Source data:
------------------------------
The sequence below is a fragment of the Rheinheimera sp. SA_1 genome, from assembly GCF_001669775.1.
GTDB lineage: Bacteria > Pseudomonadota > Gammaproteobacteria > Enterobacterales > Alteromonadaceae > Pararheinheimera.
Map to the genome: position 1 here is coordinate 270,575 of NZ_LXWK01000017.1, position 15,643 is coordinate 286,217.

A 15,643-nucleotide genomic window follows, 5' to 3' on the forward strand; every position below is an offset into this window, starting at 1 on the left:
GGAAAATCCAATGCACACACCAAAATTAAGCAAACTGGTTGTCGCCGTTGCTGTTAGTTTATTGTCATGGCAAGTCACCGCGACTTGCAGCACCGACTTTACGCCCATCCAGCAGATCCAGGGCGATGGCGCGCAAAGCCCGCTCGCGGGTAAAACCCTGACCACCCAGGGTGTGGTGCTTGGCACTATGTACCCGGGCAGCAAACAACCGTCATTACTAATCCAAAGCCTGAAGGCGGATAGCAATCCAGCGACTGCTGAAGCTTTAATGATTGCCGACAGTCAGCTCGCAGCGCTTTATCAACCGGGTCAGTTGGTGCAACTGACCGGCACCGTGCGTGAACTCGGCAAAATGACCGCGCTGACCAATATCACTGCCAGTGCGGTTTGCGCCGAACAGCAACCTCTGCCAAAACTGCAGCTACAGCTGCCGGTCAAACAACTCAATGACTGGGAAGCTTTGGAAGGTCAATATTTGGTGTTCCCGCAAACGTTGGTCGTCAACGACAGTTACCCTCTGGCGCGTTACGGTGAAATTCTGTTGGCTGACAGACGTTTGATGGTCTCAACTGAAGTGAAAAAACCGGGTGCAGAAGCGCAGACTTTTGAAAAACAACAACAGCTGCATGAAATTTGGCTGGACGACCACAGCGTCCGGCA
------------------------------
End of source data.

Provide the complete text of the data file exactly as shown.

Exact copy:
The sequence below is a fragment of the Rheinheimera sp. SA_1 genome, from assembly GCF_001669775.1.
GTDB lineage: Bacteria > Pseudomonadota > Gammaproteobacteria > Enterobacterales > Alteromonadaceae > Pararheinheimera.
Map to the genome: position 1 here is coordinate 270,575 of NZ_LXWK01000017.1, position 15,643 is coordinate 286,217.

A 15,643-nucleotide genomic window follows, 5' to 3' on the forward strand; every position below is an offset into this window, starting at 1 on the left:
GGAAAATCCAATGCACACACCAAAATTAAGCAAACTGGTTGTCGCCGTTGCTGTTAGTTTATTGTCATGGCAAGTCACCGCGACTTGCAGCACCGACTTTACGCCCATCCAGCAGATCCAGGGCGATGGCGCGCAAAGCCCGCTCGCGGGTAAAACCCTGACCACCCAGGGTGTGGTGCTTGGCACTATGTACCCGGGCAGCAAACAACCGTCATTACTAATCCAAAGCCTGAAGGCGGATAGCAATCCAGCGACTGCTGAAGCTTTAATGATTGCCGACAGTCAGCTCGCAGCGCTTTATCAACCGGGTCAGTTGGTGCAACTGACCGGCACCGTGCGTGAACTCGGCAAAATGACCGCGCTGACCAATATCACTGCCAGTGCGGTTTGCGCCGAACAGCAACCTCTGCCAAAACTGCAGCTACAGCTGCCGGTCAAACAACTCAATGACTGGGAAGCTTTGGAAGGTCAATATTTGGTGTTCCCGCAAACGTTGGTCGTCAACGACAGTTACCCTCTGGCGCGTTACGGTGAAATTCTGTTGGCTGACAGACGTTTGATGGTCTCAACTGAAGTGAAAAAACCGGGTGCAGAAGCGCAGACTTTTGAAAAACAACAACAGCTGCATGAAATTTGGCTGGACGACCACAGCGTCCGGCA